The History

Early in the morning of November 16, 1989, six Jesuit priests, their housekeeper, and her daughter were taken from their residence and executed by a Salvadoran military commando unit. This horrendous atrocity alerted United States citizens to the systemic abuses and tragedies occurring during El Salvador’s civil war; however, those connected to the Jesuits were well aware of the injustices.  These murders were not isolated nor were they random incidents. Much like the 1980 assassination of Archbishop Oscar Romero, these were violent responses to voices within the Church calling for an end to the oppression of the poor.

Only to add to the horror of this massacre was the United State’s involvement in the attack. US military aid funded the action and many of the soldiers involved in the murder of the Jesuits trained in terrorism tactics at the School of the Americas (renamed the Western Hemisphere Institute for Security Cooperation) at Fort Benning in Columbus, Georgia. For 20 years, students, priests, nuns, and other concerned citizens gather at the base on the anniversary of the death of the Jesuits to be in solidarity with the Latin American communities afflicted with violence perpetrated by the school’s graduates.

In November 1996, members of Jesuit high schools and colleges and parishes started gathering at the gates of Fort Benning with the other protestors in the newly started Ignatian Family Teach-In for Justice.  In addition to bearing witness to thousands of lives lost at the hands of SOA graduates, it was an opportunity for members from different Jesuit apostolates to gather together to learn about and network around justice.  Fourteen years later, in 2010, the Teach-In relocated to Washington, DC, to include an advocacy component on Capitol Hill.  This fall over fifty members of the Creighton community, including students, Jesuits, faculty, and staff will represent the university in Washington, DC, at the IFTJ.  All twenty-eight Jesuit colleges and universities in the United States, in addition to a number of Jesuit high schools, will be represented at this event. The Teach-In allows students to educate themselves on the various efforts of our nation’s Ignatian communities made to fulfill the Society of Jesus’ commitment to faith, service and justice for the world.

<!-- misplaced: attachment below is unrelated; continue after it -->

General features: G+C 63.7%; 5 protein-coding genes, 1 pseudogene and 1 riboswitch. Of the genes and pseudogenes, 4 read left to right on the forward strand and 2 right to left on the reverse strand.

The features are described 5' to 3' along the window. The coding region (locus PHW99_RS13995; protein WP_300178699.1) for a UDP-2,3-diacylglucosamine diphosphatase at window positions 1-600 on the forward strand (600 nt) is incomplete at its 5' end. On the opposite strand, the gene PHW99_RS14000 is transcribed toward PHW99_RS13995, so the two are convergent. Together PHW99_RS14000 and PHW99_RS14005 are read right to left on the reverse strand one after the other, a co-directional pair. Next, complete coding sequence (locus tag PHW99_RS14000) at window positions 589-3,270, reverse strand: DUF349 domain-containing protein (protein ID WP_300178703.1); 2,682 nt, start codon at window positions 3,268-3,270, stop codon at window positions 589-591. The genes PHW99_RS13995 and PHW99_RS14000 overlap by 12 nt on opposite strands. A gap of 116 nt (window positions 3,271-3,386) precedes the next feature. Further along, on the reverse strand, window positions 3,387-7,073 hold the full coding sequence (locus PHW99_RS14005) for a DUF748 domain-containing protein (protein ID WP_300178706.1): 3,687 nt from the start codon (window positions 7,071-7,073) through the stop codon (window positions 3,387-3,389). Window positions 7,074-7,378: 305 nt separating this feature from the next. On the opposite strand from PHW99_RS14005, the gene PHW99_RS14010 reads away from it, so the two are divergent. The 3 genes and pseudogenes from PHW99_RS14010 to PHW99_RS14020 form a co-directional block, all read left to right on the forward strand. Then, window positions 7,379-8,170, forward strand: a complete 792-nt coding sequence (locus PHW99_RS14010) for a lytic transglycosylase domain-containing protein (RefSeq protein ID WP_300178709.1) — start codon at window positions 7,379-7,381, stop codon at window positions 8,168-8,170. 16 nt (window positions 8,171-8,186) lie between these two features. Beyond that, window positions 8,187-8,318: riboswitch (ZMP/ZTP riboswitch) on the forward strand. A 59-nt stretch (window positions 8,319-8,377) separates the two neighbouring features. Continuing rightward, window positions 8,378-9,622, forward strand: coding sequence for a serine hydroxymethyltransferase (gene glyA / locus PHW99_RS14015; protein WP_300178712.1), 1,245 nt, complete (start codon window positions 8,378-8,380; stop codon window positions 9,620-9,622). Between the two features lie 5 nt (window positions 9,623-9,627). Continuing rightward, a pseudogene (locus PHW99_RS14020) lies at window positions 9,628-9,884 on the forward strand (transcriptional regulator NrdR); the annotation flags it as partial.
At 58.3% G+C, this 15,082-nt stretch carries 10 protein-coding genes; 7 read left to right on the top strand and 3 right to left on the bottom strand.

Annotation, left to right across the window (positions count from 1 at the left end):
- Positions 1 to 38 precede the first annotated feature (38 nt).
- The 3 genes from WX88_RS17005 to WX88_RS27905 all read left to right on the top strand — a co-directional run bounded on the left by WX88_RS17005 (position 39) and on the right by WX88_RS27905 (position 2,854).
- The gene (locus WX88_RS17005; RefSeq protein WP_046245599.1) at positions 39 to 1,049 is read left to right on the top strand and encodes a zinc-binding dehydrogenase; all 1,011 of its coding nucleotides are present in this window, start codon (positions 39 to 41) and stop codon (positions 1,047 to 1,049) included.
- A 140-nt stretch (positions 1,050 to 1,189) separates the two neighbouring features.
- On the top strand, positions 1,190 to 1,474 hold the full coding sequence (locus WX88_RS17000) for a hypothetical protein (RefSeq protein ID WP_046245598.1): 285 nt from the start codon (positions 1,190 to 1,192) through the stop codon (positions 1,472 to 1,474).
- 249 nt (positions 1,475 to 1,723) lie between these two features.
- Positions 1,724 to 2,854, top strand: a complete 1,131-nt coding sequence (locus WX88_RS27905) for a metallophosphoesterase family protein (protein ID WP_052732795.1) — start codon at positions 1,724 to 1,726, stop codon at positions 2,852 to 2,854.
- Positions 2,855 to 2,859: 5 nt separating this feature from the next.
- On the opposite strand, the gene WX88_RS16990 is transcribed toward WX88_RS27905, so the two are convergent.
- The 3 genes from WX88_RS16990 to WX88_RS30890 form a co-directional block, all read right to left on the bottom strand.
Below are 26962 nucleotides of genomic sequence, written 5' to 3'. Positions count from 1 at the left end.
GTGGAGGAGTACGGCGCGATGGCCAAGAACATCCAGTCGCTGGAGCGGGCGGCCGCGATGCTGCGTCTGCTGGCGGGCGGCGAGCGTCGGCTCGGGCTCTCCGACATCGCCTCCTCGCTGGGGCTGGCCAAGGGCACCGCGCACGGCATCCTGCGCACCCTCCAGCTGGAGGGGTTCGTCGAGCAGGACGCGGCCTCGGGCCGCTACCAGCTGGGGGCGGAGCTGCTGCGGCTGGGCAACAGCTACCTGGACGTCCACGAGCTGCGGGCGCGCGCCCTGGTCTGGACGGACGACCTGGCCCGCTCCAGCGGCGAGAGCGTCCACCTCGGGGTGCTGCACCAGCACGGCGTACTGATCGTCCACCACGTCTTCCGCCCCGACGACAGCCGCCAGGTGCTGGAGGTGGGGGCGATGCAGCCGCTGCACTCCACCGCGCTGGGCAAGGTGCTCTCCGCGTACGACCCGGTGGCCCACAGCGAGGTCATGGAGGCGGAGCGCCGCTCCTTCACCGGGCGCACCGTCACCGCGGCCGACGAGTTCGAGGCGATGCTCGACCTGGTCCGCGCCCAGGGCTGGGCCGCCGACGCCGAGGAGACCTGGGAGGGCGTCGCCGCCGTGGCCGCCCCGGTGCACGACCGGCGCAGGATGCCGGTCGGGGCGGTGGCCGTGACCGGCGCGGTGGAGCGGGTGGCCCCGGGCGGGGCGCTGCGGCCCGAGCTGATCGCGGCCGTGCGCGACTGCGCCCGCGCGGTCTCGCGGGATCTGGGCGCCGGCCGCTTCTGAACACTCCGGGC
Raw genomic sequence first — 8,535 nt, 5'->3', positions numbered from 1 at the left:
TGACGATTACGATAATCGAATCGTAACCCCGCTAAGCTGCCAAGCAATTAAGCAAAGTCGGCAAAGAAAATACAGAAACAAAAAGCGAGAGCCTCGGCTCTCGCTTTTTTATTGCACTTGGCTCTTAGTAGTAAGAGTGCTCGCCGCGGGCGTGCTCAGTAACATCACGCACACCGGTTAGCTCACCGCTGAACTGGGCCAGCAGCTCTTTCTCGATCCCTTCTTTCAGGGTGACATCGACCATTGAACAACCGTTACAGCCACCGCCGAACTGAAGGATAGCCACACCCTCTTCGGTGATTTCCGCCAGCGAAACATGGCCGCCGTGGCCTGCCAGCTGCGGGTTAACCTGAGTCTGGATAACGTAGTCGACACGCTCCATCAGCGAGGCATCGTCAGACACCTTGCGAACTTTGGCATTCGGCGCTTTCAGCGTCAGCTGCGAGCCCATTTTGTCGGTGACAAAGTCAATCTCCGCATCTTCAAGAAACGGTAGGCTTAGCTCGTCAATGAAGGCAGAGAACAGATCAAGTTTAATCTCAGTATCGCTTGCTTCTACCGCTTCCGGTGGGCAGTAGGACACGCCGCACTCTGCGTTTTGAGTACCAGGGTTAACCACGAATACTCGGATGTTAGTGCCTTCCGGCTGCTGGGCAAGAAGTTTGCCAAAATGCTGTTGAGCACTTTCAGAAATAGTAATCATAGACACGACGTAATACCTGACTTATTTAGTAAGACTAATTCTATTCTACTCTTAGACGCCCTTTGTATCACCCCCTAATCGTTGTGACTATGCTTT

Why and how is Creighton involved? Creighton students, staff and faculty have been attending since 1997. In 1999, Fr. Bert Thelen, SJ and Dr. Jeanne Schuler accompanied students. In 2002, twenty-six Creighton students made the journey to the Ignatian Family Teach-In. In 2004, fifty-seven members of the Creighton community participated, including Dr. Jean Schuler, Associate Dean of Arts and Sciences, Dr. Laura Weber, Director of Campus Ministry, Fr. Bert Thelen, SJ, Pastor of St. John’s Parish, and Maria Teresa Gaston, Director of the Creighton Center for Service and Justice.

Please read the 2002 remarks of Fr. Charles Currie, S.J. of the Association of Jesuit Colleges and Universities for background on the Ignatian family commitment.

For Further Reflection:

Watch and hear students from Saint Peter’s College reflect on their experience at the 2008 Ignatian Family Teach-In

Reflection by Byron Plumley of Regis University

Jesuit/Salvadoran Martyrs

Ignatian Solidarity Network’s IFTJ website

Ignacio Ellacuria, S.J.’s 1982 Commencement Address at Santa Clara University

2002 remarks of Fr. Charles Currie, S.J. of the Association of Jesuit Colleges and Universities for background on the Ignatian family commitment

School of the Americas Watch

Read about and listen to a Panel Discussion on WHINSEC at John Carroll University, October 20, 2005

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